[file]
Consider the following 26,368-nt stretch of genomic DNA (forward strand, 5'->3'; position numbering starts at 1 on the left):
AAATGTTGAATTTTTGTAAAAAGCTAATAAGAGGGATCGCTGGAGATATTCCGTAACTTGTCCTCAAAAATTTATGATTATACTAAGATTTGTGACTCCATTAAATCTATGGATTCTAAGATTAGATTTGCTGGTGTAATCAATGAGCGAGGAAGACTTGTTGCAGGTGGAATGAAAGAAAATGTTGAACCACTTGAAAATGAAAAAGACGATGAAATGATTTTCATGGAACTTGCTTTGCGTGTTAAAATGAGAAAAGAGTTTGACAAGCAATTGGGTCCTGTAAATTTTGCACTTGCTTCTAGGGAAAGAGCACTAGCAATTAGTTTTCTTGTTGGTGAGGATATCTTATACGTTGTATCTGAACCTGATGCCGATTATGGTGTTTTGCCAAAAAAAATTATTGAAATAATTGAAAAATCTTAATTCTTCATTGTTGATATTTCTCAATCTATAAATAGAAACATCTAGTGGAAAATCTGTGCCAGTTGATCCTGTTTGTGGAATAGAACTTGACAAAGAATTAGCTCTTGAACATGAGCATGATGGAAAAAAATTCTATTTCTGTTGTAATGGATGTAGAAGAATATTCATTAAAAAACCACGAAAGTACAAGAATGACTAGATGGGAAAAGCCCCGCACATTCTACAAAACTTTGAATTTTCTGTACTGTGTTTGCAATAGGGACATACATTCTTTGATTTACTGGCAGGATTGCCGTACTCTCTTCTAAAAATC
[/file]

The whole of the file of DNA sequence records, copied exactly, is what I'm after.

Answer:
Consider the following 26,368-nt stretch of genomic DNA (forward strand, 5'->3'; position numbering starts at 1 on the left):
AAATGTTGAATTTTTGTAAAAAGCTAATAAGAGGGATCGCTGGAGATATTCCGTAACTTGTCCTCAAAAATTTATGATTATACTAAGATTTGTGACTCCATTAAATCTATGGATTCTAAGATTAGATTTGCTGGTGTAATCAATGAGCGAGGAAGACTTGTTGCAGGTGGAATGAAAGAAAATGTTGAACCACTTGAAAATGAAAAAGACGATGAAATGATTTTCATGGAACTTGCTTTGCGTGTTAAAATGAGAAAAGAGTTTGACAAGCAATTGGGTCCTGTAAATTTTGCACTTGCTTCTAGGGAAAGAGCACTAGCAATTAGTTTTCTTGTTGGTGAGGATATCTTATACGTTGTATCTGAACCTGATGCCGATTATGGTGTTTTGCCAAAAAAAATTATTGAAATAATTGAAAAATCTTAATTCTTCATTGTTGATATTTCTCAATCTATAAATAGAAACATCTAGTGGAAAATCTGTGCCAGTTGATCCTGTTTGTGGAATAGAACTTGACAAAGAATTAGCTCTTGAACATGAGCATGATGGAAAAAAATTCTATTTCTGTTGTAATGGATGTAGAAGAATATTCATTAAAAAACCACGAAAGTACAAGAATGACTAGATGGGAAAAGCCCCGCACATTCTACAAAACTTTGAATTTTCTGTACTGTGTTTGCAATAGGGACATACATTCTTTGATTTACTGGCAGGATTGCCGTACTCTCTTCTAAAAATC